was a great "face to face" or "frontal"15 battle,16 and Emperor Gordian was killed, and we annihilated the Roman army, and the Romans proclaimed Philip emperor, and Emperor Philip entered into negotiations and paid to us 500,000 denars as ransom for the life of his friends, and became our tributary, and we therefore called Misiche Peroz-Sapur."17

The battle in Mesichise is never mentioned in our historical sources, Greek, Latin, and Oriental, and the location of Mesichise and Misiche is a matter of conjecture. However the battle cannot be an invention. It may have been contemporary with the murder of Gordian and may have been a partial success of Shapuhr over one part of the Roman army fighting perhaps in the North. This success was grossly exaggerated by Shapuhr in his report. The report on the death of Gordian is ambiguous. Shapuhr does not say expressis verbis that Gordian was killed in the battle. The report, it must be kept in mind, is written in the traditional Oriental style and is at the same time a short summary.18

There follows the report on the second campaign, ll. 10 ff. I may here transcribe the Greek version as read by Sprengling:

There follows the list of the fortresses and cities, 3,5 in number: Anath , Birtha Asporacou, Sura, Barbalissus, Hierapolis, Beroea, Chalcis, Apamea, Rephanaeae, Zeugma, Urima, Gindarus, Larmenaza,

15. This is how I understand which I connect with not with For similar use of and see Liddell and Scott, s.v. and
16. in the inscription of Shapuhr always means "battle" and not war.
17. Re-naming of captured cities is a common trait in the ancient Orient, see for example the re-naming of Til-Barsip and other cities by Shalmaneser III, Luckenbill, op. cit. I, p. 218, no. 602.
18. How little we know of the conditions which reigned in Syria during Gordian's expedition is shown by an inscription on a grave-stele found near Hama by J. Lassus (Inventaire Archéologique de la Région au Nord-Est de Hama (Doc. d'Études Or., Institut de Damas IV), 1935, 1, P. 131, no. 74). The stele, according to Lassus, belongs to an improvised graveyard perhaps of a group of men who fell by hands of robbers (members of a caravan?) or in a military engagement. The date, Sel. 555, month Dystros (March, A.D. 244), shows that Syria was not yet pacified shortly before the death of Gordian and the peace-treaty between Philip and Shapuhr (the exact date of these events is not known).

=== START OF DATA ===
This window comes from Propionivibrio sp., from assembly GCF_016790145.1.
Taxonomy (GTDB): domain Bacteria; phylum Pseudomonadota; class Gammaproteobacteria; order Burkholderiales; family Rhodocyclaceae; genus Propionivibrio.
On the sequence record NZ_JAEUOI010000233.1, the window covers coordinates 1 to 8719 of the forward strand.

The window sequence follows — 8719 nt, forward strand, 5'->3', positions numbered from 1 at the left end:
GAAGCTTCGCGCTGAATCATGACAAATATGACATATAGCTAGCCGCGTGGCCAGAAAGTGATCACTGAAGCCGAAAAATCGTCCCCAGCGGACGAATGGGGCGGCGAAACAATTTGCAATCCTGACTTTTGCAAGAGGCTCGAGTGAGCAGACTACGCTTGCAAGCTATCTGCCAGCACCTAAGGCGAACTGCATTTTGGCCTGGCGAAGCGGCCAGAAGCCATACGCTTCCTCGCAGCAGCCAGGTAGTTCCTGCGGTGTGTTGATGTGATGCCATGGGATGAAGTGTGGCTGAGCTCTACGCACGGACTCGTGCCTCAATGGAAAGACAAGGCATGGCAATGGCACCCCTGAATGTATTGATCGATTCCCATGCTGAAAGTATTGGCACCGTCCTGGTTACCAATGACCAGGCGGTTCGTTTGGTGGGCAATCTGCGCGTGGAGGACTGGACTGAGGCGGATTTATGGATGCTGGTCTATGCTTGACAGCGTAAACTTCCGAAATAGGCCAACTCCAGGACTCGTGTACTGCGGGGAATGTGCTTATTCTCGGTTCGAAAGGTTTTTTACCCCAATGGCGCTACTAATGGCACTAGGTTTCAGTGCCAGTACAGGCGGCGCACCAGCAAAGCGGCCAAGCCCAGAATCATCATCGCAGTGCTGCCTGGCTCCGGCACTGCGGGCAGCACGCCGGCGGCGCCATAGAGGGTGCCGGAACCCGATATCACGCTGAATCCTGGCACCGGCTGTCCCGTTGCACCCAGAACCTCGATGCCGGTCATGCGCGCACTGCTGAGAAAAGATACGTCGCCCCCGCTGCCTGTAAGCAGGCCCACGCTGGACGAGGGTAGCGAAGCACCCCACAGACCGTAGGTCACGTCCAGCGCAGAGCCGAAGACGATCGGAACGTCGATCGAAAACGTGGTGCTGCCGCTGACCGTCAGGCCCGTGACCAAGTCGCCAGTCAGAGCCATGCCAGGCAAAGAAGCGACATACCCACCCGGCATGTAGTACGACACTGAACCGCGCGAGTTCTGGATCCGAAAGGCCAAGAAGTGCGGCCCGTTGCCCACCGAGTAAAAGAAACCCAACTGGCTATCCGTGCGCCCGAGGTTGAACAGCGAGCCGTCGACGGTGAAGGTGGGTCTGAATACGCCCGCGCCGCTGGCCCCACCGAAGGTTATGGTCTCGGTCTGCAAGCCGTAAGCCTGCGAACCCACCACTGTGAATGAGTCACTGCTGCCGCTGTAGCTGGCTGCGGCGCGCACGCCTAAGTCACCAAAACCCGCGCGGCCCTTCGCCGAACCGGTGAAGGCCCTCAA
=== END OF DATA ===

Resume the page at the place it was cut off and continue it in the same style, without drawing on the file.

The evidence supplied by this inscription, vague as it is, is supported by the well known inscription (in Palmyrene) of the same year (Sel. 555-A.D. Oct. 243-Oct. 244) found at Palmyra (H. Ingholt, Syria, VII, 1926, p. 140. In this inscription a symposiarch of a religious thiasos says that he distributed for a whole year to the members of the thiasos old wine "from his own house," "and wine in skins he has not brought from the West." It is probable that he usually distributed to the members Syrian wine imported from the West, but in A.D. 243/244 was not able to do so and replaced the imported wine by old wine from his own cellar (or from his own estates?). The reason was probably (see R. Dussaud, Rev. Hist. Rel. XCV, 1927, P. .203) either the destruction of vineyards in Syria by the Persians during their raid of A.D. 242/3 or more probably the interruption of commercial relations between Palmyra and the wineproducing regions of Syria, i.e., the disturbed status of Syria in this year. On import of wine to Palmyra see the famous "tarif" of Palmyra, ICR, III, 1086, III b, c. 10 ; CIS, 11, 3, 1, 3913. It was Professor H. Ingholt who reminded me of the thiasos inscription and of the suggestion of Dussaud.


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